Councils too tough over effluent, say farmers
A group of Southland farmers are taking action over what they say is the "draconian" way the Southland and Otago regional councils handle effluent discharge into waterways.
The farmers met Deputy Prime Minister and Clutha-Southland MP Bill English in Gore about two weeks ago to discuss the way both regional councils manage water contamination caused by farm runoff.
The meeting was before a series of articles in the Southland Times that have brought the operations of Environment Southland into question.
A letter was sent to Mr English before the meeting outlining the farmers' concerns and asking for help.
There had been an alarming increase in effluent-related prosecutions over the last year relating to incidents which were mostly unintentional, extremely minor and fixed immediately by farmers, the letter said.
Farmers, who in most cases asked the councils for help, got no support and were instead prosecuted.
"Why is it not possible for farmers and the councils to work together to improve farming practices on a consultative basis without the need to resort to prosecutions for the first time or minor offences?" the letter said.
Inspectors have been seen taking photos and flying over properties "looking for any breach possible," the letter said.
Local councils had moved from being a pragmatic, solutions-focused body to a vindictive, prosecutorial body, it said.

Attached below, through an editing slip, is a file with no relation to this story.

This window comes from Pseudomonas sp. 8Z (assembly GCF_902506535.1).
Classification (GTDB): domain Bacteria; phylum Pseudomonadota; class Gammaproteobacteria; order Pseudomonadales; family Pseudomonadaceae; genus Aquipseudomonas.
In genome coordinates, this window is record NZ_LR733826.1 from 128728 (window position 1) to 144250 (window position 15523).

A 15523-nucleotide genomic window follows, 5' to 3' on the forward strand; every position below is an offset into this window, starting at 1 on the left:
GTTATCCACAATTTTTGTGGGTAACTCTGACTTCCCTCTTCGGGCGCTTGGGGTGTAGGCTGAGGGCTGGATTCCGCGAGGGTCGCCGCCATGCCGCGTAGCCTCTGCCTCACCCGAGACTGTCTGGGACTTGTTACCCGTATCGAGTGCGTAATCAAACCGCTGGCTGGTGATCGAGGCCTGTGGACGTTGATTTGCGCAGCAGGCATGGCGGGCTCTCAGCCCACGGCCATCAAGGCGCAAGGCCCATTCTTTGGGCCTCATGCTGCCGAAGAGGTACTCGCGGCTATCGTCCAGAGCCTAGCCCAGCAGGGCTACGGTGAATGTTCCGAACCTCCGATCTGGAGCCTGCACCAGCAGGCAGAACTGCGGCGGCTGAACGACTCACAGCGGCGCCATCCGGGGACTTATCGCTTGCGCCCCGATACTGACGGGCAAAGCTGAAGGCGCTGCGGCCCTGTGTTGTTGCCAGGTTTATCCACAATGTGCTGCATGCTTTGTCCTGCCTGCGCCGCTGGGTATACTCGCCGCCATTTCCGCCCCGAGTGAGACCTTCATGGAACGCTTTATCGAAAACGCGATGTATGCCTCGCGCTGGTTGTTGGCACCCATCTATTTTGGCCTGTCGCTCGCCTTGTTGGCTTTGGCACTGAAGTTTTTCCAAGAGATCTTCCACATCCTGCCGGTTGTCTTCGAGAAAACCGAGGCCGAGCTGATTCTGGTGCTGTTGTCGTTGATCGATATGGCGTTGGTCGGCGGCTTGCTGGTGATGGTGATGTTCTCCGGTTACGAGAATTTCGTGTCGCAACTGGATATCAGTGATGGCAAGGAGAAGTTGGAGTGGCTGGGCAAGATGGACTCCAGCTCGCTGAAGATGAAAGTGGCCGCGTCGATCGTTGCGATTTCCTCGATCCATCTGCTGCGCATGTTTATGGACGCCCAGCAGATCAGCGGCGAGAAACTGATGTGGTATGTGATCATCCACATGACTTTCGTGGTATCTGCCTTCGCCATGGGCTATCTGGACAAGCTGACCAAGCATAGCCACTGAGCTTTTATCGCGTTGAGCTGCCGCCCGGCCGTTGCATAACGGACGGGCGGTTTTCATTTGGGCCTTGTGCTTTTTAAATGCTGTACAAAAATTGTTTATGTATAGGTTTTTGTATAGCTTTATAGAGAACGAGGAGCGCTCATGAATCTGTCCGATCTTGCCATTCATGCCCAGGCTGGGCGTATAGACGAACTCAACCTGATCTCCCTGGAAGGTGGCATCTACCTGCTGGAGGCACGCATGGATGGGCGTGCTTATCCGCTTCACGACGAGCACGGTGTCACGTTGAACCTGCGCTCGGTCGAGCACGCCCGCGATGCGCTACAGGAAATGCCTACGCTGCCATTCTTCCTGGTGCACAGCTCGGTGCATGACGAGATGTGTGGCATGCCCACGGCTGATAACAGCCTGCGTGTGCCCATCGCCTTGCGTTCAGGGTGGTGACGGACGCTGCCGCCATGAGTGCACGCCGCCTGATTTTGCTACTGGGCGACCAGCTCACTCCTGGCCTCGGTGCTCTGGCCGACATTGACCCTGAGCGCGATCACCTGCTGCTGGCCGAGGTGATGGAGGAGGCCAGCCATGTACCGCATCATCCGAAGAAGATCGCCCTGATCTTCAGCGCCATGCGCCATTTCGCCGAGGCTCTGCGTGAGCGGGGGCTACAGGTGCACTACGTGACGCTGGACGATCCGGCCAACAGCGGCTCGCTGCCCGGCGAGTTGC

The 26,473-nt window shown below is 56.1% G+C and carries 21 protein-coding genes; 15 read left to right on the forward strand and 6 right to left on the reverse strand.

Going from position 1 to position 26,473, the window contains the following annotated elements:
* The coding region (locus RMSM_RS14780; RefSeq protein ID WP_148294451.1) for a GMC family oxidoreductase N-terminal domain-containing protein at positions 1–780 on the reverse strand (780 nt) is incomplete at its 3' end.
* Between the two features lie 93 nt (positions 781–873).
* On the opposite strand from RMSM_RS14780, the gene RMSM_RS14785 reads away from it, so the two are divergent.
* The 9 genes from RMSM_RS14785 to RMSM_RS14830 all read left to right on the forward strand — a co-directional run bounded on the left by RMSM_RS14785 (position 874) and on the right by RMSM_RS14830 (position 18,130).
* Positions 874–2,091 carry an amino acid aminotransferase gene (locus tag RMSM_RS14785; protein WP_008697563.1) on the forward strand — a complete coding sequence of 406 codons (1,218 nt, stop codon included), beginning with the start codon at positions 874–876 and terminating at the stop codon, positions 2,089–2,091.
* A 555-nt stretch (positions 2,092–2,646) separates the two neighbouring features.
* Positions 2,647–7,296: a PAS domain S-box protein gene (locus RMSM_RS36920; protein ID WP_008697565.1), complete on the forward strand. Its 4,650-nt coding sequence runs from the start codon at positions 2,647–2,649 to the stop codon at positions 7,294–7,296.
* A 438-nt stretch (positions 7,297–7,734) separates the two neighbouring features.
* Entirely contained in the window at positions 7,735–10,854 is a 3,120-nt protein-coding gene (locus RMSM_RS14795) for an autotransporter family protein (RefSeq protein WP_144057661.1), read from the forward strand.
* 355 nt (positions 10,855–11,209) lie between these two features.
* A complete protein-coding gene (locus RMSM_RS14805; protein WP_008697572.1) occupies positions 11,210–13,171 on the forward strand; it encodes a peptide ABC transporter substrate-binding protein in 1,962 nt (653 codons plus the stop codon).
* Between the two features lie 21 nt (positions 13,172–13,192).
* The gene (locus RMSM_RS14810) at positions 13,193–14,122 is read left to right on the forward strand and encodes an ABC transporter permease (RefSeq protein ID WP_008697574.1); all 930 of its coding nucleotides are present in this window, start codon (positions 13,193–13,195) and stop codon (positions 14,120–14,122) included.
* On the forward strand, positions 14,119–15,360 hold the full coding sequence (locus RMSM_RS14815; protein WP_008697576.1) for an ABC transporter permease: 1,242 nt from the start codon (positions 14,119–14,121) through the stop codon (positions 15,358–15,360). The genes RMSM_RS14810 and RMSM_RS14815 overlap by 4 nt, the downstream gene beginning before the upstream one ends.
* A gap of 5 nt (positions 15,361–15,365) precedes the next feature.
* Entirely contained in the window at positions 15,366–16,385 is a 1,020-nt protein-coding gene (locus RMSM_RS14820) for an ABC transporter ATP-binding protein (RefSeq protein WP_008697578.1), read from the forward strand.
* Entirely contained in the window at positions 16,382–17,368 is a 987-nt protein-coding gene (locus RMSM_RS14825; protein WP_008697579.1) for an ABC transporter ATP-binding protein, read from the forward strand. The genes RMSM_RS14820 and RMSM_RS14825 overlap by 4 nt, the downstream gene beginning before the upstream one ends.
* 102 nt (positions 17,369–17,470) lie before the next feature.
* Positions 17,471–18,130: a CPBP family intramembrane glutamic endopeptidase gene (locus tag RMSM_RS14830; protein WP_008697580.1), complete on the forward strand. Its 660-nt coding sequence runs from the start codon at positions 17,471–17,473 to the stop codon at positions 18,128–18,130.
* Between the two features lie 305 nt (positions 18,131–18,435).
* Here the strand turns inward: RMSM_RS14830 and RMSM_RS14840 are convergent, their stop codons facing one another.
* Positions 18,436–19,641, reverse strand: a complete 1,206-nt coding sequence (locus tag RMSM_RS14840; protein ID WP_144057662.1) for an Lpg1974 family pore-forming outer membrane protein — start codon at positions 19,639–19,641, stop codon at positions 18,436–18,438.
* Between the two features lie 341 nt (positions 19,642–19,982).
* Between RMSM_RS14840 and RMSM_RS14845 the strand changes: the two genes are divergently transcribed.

The farmers asked that the focus of local councils be shifted to help them comply, rather than be prosecuted.
"We are the backbone of a national economy and we strongly feel we are being hung out to dry by the very bodies set up to assist us," the letter said.
One of the farmers said there was a need for goals that were achievable for farmers and regional councils.
"We want goalposts that are set in the field; we don't want them to keep shifting."
Environment Southland spokeswoman Michele Poole was contacted late yesterday afternoon and indicated the council needed more time to respond to other questions but said it was incorrect to say that farmers got no support.
The council has dairy support officers and a range of support, liaison and pre-education programmes available online, she said.
Mr English could not be reached for comment.
- © Fairfax NZ News
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